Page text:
Avoiding The Student Loan Trap
Avoiding the Student Loan Trap
By having a working budget and being financially aware, you should be able to avoid “the student loan trap”
I am currently a junior in high school and I am hoping to go away to college after I graduate next year. I keep seeing all of the news stories about student loan debt and was wondering if you could give me some advice on how to avoid falling into the student loan trap.
It is great to hear that you are looking to avoid student loan debt. The United States is currently experiencing a student debt crisis, so any steps to avoid unnecessary student debt are important. Most students do need to utilize student lending. The vital element to avoiding too much debt is strategic planning prior to choosing a college and major.
Begin your college planning by meeting with your guidance counselor and by attending college fairs. This will allow you to see what schools are best for your chosen major. You can also begin to get an idea of the cost involved for your preferred schools. I suggest that you do some research on your selected career. It is crucial to know how much your expected salary will be upon graduation.
I advise my clients to avoid graduating with more student loan debt than their anticipated salary the first year out of school. For example, if you choose to pursue a career as an elementary school teacher in Colorado, where you live, the average starting salary would be $33,000. You do not want to graduate college with more than $33,000 in student loan debt. The cost of the school and the financial aid package you receive should be a large factor in choosing your school.
You mentioned that you are currently in the 11th grade. Register to take the PSAT soon, if you haven't already. Taking the PSAT is one of the criteria for the National Merit Scholarship. I suggest you begin doing research on scholarships. Begin your search around a strength you possess. Perhaps you are an excellent student or excel in sports. You may even find a scholarship for people that are left-handed! Apply for scholarships as soon as you can; free money is a great thing!
Please remember, the college you choose will be your home for the next 4 years. It will be what you make of it. If you are hoping to go to a very expensive school, check the cost of attending a local community college for 2 years and then transferring into the more expensive school. Make sure you review the financial aid packages you receive from your chosen schools; you may find that they are offering you great financial aid packages.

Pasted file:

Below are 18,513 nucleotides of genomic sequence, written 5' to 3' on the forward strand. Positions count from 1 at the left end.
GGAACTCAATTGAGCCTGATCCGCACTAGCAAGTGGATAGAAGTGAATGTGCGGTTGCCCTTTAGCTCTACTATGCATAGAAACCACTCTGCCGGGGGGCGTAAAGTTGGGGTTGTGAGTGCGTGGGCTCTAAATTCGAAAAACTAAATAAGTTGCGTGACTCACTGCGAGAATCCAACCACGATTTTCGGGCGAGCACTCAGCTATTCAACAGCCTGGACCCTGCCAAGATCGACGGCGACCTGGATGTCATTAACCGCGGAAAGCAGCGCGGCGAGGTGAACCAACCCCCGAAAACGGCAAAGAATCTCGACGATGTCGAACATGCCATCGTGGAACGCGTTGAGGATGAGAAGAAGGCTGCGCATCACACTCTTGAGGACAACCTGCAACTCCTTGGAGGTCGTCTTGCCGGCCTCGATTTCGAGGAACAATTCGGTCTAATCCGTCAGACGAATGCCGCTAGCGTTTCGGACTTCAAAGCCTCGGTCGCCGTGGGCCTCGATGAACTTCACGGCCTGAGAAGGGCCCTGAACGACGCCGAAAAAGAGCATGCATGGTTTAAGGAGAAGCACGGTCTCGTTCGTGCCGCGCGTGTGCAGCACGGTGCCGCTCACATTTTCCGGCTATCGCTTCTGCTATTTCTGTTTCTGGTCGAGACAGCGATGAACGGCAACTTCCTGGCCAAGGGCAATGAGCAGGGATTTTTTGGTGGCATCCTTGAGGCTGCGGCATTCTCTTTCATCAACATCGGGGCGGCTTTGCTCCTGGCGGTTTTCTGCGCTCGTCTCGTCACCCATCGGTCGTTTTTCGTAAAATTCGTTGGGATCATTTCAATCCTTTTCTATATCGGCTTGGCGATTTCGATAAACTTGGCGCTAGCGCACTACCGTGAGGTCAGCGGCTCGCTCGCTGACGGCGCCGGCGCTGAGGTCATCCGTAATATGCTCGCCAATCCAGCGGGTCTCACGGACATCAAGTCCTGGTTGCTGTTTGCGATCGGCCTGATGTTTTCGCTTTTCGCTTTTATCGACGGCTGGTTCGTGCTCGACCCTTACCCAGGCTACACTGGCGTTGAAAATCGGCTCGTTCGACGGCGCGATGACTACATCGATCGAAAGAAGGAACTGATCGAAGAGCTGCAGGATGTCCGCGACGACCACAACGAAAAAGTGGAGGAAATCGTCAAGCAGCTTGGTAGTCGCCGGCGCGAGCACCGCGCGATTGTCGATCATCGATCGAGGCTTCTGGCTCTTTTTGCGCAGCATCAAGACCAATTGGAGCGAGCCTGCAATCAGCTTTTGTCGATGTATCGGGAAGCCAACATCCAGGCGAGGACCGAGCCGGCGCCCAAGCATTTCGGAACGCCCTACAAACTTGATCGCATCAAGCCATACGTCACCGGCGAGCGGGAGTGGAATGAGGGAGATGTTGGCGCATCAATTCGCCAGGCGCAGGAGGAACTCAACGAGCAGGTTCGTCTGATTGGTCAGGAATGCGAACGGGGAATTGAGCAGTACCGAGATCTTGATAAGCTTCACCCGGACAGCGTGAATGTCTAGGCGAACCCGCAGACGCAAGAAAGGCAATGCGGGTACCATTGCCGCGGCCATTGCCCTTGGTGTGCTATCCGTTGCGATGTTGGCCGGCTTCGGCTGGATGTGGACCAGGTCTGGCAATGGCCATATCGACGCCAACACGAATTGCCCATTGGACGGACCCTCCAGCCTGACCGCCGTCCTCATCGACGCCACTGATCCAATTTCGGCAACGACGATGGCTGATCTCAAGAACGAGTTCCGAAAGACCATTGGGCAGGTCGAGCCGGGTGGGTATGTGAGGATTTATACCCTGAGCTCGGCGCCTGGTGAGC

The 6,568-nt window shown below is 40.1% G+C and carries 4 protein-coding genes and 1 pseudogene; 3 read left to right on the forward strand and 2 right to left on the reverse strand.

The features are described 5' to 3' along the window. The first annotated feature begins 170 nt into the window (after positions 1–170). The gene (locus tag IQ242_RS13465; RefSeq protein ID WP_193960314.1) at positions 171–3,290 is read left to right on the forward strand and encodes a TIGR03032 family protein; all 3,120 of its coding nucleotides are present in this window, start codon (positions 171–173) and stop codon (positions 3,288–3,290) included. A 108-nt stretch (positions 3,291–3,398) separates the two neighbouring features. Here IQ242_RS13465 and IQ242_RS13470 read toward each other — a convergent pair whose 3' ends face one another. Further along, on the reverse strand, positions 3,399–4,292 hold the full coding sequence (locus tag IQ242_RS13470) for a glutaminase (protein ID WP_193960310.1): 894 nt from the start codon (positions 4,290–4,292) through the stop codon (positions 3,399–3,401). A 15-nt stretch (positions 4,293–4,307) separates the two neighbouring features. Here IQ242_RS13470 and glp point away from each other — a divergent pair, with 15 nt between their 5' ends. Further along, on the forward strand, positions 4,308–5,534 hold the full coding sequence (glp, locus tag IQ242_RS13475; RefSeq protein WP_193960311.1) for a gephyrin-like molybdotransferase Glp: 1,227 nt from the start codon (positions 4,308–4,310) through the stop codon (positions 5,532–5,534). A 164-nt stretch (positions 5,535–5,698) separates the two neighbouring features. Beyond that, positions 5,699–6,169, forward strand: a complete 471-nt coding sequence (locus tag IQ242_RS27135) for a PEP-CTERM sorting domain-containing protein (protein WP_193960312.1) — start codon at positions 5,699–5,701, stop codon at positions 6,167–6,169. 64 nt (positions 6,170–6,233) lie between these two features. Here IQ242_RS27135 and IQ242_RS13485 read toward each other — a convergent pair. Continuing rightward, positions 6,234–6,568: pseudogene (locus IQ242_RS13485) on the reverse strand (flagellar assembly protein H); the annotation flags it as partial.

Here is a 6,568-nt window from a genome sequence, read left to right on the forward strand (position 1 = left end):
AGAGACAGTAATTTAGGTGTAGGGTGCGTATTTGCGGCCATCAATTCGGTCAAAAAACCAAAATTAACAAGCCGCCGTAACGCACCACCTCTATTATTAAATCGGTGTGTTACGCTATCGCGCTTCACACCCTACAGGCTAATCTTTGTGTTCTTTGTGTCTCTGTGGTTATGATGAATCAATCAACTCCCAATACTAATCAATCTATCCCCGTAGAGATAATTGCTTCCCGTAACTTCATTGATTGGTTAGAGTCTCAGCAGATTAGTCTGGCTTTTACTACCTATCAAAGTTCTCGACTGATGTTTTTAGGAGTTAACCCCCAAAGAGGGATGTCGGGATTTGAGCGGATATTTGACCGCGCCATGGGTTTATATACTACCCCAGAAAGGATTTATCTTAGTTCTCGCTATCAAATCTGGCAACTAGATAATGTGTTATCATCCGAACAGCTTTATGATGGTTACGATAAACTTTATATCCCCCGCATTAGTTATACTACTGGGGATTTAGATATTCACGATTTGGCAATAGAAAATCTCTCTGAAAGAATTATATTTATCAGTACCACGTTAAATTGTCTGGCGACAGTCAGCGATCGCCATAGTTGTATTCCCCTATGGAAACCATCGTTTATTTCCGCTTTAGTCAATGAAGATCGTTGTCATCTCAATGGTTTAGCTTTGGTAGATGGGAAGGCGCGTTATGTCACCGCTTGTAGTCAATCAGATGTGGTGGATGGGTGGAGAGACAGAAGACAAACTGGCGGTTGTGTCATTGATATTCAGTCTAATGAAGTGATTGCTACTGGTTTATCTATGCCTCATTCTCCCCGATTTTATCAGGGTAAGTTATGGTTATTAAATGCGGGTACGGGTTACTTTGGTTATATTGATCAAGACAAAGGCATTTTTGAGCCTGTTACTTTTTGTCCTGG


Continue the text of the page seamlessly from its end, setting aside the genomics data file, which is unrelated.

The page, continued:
You and your parents should fill out the FAFSA and submit it before the deadline. The Free Application for Federal Student Aid is a government application for the federal education aid program. This application will determine which federal student aid programs will be offered to you. In addition, the colleges may use the form to make a determination for grants and scholarships.
Lastly, please speak with one of our certified credit counselors to help you create a forecasted budget for college. There are many ancillary costs as well as miscellaneous items that can be expensive. Many students have relied on credit cards and private student loans to meet these unexpected costs. By having a working budget and being financially aware, you should be able to avoid “the student loan trap'.
Do you need help with your student loan debt? Call for a counseling session on 1-866-592-4557 or click for more information.
Kim Cole is the Education Outreach Coordinator for Navicore Solutions. Kim provides financial education workshops and seminars to communities. Readers can submit general questions relating to personal finance, credit scoring, debt management, student loans, home finance or bankruptcy which may be highlighted in the next month's edition. All identifying information will be kept anonymous.
Please send your questions via email to DearKim@navicoresolutions.org